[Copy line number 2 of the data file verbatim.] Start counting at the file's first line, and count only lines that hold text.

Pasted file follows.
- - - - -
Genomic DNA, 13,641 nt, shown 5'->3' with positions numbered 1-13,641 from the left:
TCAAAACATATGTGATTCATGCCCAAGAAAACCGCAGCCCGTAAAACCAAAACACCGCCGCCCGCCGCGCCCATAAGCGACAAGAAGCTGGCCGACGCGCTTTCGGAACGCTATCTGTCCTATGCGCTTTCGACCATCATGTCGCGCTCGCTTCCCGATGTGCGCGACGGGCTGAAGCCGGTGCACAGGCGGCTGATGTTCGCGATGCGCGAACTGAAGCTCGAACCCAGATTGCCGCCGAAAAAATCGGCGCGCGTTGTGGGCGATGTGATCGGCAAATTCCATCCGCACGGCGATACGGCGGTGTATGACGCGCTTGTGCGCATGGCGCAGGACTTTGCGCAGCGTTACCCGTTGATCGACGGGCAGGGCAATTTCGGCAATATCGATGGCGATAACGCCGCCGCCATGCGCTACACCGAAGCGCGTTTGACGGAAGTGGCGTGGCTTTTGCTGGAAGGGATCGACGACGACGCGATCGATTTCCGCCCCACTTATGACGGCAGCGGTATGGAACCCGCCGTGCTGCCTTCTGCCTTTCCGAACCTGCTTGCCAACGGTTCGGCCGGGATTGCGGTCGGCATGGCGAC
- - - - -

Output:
TCAAAACATATGTGATTCATGCCCAAGAAAACCGCAGCCCGTAAAACCAAAACACCGCCGCCCGCCGCGCCCATAAGCGACAAGAAGCTGGCCGACGCGCTTTCGGAACGCTATCTGTCCTATGCGCTTTCGACCATCATGTCGCGCTCGCTTCCCGATGTGCGCGACGGGCTGAAGCCGGTGCACAGGCGGCTGATGTTCGCGATGCGCGAACTGAAGCTCGAACCCAGATTGCCGCCGAAAAAATCGGCGCGCGTTGTGGGCGATGTGATCGGCAAATTCCATCCGCACGGCGATACGGCGGTGTATGACGCGCTTGTGCGCATGGCGCAGGACTTTGCGCAGCGTTACCCGTTGATCGACGGGCAGGGCAATTTCGGCAATATCGATGGCGATAACGCCGCCGCCATGCGCTACACCGAAGCGCGTTTGACGGAAGTGGCGTGGCTTTTGCTGGAAGGGATCGACGACGACGCGATCGATTTCCGCCCCACTTATGACGGCAGCGGTATGGAACCCGCCGTGCTGCCTTCTGCCTTTCCGAACCTGCTTGCCAACGGTTCGGCCGGGATTGCGGTCGGCATGGCGAC